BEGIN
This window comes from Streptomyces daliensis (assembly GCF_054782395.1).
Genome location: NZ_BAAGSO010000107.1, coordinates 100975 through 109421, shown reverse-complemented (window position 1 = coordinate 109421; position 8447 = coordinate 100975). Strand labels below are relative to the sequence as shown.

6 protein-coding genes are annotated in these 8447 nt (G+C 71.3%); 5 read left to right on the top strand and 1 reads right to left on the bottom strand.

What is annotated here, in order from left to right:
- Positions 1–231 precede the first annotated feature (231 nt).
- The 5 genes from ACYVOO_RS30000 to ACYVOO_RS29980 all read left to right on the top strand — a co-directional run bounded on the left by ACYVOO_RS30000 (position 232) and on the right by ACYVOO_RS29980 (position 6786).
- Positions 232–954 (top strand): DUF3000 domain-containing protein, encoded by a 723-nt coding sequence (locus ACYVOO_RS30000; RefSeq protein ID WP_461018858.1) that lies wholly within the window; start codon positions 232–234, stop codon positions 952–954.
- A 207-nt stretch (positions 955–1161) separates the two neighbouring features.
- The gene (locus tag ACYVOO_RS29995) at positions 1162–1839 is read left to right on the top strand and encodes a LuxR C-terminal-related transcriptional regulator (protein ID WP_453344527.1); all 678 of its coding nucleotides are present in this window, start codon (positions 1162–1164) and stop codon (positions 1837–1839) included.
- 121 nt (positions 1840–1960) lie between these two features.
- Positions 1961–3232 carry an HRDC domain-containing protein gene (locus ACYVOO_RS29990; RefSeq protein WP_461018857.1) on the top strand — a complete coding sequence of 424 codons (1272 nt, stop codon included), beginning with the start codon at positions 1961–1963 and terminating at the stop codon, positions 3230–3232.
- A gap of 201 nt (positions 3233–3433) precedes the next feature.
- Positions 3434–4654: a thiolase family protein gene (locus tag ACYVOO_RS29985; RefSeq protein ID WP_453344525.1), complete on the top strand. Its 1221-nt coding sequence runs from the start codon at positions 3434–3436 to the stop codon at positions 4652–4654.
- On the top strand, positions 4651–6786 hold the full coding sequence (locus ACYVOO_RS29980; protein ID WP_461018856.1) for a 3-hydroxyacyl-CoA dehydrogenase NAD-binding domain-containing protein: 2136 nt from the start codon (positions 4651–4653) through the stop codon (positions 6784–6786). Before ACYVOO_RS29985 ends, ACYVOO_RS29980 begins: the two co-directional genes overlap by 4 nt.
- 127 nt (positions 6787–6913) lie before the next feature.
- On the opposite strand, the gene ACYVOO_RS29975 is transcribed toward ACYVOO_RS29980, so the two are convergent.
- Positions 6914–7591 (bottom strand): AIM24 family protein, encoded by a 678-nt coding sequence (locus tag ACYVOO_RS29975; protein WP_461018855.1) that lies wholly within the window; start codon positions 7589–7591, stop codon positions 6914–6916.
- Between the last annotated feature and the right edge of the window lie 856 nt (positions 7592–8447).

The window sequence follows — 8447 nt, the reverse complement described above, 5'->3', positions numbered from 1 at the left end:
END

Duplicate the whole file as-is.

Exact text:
This window comes from Streptomyces daliensis (assembly GCF_054782395.1).
Genome location: NZ_BAAGSO010000107.1, coordinates 100975 through 109421, shown reverse-complemented (window position 1 = coordinate 109421; position 8447 = coordinate 100975). Strand labels below are relative to the sequence as shown.

6 protein-coding genes are annotated in these 8447 nt (G+C 71.3%); 5 read left to right on the top strand and 1 reads right to left on the bottom strand.

What is annotated here, in order from left to right:
- Positions 1–231 precede the first annotated feature (231 nt).
- The 5 genes from ACYVOO_RS30000 to ACYVOO_RS29980 all read left to right on the top strand — a co-directional run bounded on the left by ACYVOO_RS30000 (position 232) and on the right by ACYVOO_RS29980 (position 6786).
- Positions 232–954 (top strand): DUF3000 domain-containing protein, encoded by a 723-nt coding sequence (locus ACYVOO_RS30000; RefSeq protein ID WP_461018858.1) that lies wholly within the window; start codon positions 232–234, stop codon positions 952–954.
- A 207-nt stretch (positions 955–1161) separates the two neighbouring features.
- The gene (locus tag ACYVOO_RS29995) at positions 1162–1839 is read left to right on the top strand and encodes a LuxR C-terminal-related transcriptional regulator (protein ID WP_453344527.1); all 678 of its coding nucleotides are present in this window, start codon (positions 1162–1164) and stop codon (positions 1837–1839) included.
- 121 nt (positions 1840–1960) lie between these two features.
- Positions 1961–3232 carry an HRDC domain-containing protein gene (locus ACYVOO_RS29990; RefSeq protein WP_461018857.1) on the top strand — a complete coding sequence of 424 codons (1272 nt, stop codon included), beginning with the start codon at positions 1961–1963 and terminating at the stop codon, positions 3230–3232.
- A gap of 201 nt (positions 3233–3433) precedes the next feature.
- Positions 3434–4654: a thiolase family protein gene (locus tag ACYVOO_RS29985; RefSeq protein ID WP_453344525.1), complete on the top strand. Its 1221-nt coding sequence runs from the start codon at positions 3434–3436 to the stop codon at positions 4652–4654.
- On the top strand, positions 4651–6786 hold the full coding sequence (locus ACYVOO_RS29980; protein ID WP_461018856.1) for a 3-hydroxyacyl-CoA dehydrogenase NAD-binding domain-containing protein: 2136 nt from the start codon (positions 4651–4653) through the stop codon (positions 6784–6786). Before ACYVOO_RS29985 ends, ACYVOO_RS29980 begins: the two co-directional genes overlap by 4 nt.
- 127 nt (positions 6787–6913) lie before the next feature.
- On the opposite strand, the gene ACYVOO_RS29975 is transcribed toward ACYVOO_RS29980, so the two are convergent.
- Positions 6914–7591 (bottom strand): AIM24 family protein, encoded by a 678-nt coding sequence (locus tag ACYVOO_RS29975; protein WP_461018855.1) that lies wholly within the window; start codon positions 7589–7591, stop codon positions 6914–6916.
- Between the last annotated feature and the right edge of the window lie 856 nt (positions 7592–8447).

The window sequence follows — 8447 nt, the reverse complement described above, 5'->3', positions numbered from 1 at the left end: